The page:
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Wilson, Douglas L., ed.; Davis, Rodney O., ed.; Greene, William G. 'William G. Greene to William H. Herndon' in 'Herndon's Informants: Letters, Interviews, and Statements About Abraham Lincoln' . Urbana: University of Illinois Press, 1998. [format: book], [genre: letter]. Permission: University of Illinois Press
Persistent link to this document: http://lincoln.lib.niu.edu/file.php?file=herndon032b.html


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22. William G. Greene to William H. Herndon

June 11th 1865

Friend Herandon

Yours of 5th inst recd. contents noted &c Those Notes of Surveys are date respectively one the 16th & the other the 17th of November A.D. 1836 (I presume that that job was a bout the last of His surveying as he soon after went to Vandalia to take his seat in the Legislature & never permanantly Domiciled in this

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Co. afterwards) If that ould Lady who you write lives "some 9 or 10. miles North West of your city who says Lincoln mad a Crop for her Husband some time in 1831 —32 or —33" [1] was not a woman I would say she Lied like Hell he never croped for or with any one in Sangamon Co. In reply to Interogitary No 3 Capt Lincoln Co Rendivoused at Beardston remained there 3 or 4 days then moved in a North Westerly direction & Camped the 1st night at or near Rushville remained there 2 or 3 days untill all the Troops were fully organised the Colum struck the Missippie River at or near the Yellow-Banks General Sam Whiteside Comd the Volenteers General Gains & Gen. Adkinson were in comd. of the Regulars presume Gains was the senior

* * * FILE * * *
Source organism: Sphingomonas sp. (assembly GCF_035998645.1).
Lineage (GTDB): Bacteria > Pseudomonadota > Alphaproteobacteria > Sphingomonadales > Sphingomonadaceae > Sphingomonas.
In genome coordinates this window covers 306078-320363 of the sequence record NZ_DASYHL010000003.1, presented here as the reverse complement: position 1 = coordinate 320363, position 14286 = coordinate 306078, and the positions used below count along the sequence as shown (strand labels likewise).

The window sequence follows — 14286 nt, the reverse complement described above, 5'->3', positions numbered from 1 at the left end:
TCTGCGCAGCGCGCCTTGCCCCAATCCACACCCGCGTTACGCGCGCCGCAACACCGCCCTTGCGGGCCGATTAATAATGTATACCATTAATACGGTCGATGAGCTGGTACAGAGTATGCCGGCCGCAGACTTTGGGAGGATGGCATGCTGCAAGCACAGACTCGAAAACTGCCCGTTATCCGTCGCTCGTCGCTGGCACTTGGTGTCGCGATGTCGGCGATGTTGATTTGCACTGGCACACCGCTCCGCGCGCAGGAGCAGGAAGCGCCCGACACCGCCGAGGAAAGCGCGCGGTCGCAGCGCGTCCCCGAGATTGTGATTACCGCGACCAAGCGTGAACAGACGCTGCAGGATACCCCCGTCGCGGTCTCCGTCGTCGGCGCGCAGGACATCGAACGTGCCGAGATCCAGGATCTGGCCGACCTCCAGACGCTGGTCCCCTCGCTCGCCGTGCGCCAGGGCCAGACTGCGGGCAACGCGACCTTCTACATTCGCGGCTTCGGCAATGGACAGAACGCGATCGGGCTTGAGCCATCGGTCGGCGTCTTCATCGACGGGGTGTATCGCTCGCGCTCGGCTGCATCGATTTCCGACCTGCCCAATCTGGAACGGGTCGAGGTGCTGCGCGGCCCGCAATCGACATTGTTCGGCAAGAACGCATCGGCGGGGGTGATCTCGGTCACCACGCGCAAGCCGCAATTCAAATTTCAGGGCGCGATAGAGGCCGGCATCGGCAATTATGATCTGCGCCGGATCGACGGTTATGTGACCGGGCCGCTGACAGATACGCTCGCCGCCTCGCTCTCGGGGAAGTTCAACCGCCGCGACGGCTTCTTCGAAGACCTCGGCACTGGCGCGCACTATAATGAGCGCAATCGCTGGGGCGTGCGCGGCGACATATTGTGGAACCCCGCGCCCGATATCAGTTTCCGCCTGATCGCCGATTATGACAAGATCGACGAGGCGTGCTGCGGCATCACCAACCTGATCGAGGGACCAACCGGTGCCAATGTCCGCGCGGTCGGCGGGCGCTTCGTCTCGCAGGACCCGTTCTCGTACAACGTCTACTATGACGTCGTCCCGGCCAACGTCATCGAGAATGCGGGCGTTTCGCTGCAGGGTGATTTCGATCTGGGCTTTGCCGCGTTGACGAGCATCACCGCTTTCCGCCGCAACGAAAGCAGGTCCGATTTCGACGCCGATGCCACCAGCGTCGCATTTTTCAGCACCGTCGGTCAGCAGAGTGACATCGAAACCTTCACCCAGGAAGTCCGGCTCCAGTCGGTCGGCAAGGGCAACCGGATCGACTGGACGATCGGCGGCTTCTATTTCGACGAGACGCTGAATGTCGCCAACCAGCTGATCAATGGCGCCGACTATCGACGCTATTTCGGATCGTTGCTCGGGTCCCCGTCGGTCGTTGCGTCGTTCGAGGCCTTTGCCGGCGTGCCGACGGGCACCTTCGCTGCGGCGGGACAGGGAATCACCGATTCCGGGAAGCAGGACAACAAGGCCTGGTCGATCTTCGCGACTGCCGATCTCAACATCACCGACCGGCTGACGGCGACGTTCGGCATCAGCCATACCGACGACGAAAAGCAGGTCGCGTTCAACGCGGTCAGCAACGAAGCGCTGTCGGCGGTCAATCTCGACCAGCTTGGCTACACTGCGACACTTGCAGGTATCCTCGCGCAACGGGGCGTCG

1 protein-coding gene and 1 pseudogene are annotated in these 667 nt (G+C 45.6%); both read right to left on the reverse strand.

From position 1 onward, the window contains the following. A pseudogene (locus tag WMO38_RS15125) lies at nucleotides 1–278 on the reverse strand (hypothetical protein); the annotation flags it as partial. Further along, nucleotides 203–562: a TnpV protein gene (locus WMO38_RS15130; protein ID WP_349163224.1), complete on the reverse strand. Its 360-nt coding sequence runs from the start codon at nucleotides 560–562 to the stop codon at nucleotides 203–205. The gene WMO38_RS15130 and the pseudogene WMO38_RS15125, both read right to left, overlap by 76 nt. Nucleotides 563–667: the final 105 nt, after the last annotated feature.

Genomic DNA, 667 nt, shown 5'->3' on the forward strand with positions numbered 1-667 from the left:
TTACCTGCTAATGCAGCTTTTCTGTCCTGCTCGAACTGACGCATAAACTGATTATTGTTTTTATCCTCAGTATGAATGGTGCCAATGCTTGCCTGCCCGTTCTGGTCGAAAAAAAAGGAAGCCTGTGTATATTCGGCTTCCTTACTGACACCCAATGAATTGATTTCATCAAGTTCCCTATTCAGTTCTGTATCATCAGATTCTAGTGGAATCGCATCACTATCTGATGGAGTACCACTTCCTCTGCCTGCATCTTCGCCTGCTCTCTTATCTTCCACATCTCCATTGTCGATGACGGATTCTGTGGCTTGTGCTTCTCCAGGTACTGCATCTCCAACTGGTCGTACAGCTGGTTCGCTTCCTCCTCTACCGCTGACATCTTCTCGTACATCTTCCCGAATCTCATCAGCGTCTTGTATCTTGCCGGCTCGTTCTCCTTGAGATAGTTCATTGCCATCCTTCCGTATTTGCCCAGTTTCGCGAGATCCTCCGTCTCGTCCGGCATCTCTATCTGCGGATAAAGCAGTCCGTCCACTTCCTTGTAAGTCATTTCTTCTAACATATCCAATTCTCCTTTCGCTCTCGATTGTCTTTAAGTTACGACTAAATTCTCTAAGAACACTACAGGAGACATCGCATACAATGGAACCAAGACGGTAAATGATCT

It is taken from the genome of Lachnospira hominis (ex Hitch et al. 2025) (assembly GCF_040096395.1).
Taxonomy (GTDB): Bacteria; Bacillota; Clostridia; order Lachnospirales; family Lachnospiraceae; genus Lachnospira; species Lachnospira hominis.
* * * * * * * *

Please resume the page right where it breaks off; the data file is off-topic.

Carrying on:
Capt Lincolns Co. was discharged at the mouth of Fox River on the West or North west bank of the Ills River Lincoln reenlisted as a private and pursued the Indians untill they conqerd or drove them west of the Miss. River My impression now is that his entire Coe. save & except our Noble Captain returned when we were mustered out at Now Otoway

The Whiskey Barrell story so help me god is true as Revelation & the statements made to Thayer are in the main True except I did not cry I was not Noble enough or sensative sufficient. [2] Though Lincoln's Lecture that Night after he & I were & a lone I now have no doubt was the nearest the Sublime that I shall ever heare I judge from the fact that what little success has smiled on me was from resolves secretly made to myself from his Lecture on the best or wisest course for wayward or penniless boys &c

The Rosting-Ear Story is a humbug and I would pay no regard to it the whole world knows Lincoln was a small feader.

I now think I shall be up next week & will Call & see you. your friend.

W G. Greene

Library of Congress: Herndon-Weik Collection. Manuscript Division. Library of Congress. Washington, D.C. 2159 — 60; Huntington Library: LN2408, 1:479 — 80

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Wilson, Douglas L., ed.; Davis, Rodney O., ed.; Greene, William G. 'William G. Greene to William H. Herndon' in 'Herndon's Informants: Letters, Interviews, and Statements About Abraham Lincoln' . Urbana: University of Illinois Press, 1998. [format: book], [genre: letter]. Permission: University of Illinois Press
Persistent link to this document: http://lincoln.lib.niu.edu/file.php?file=herndon032b.html
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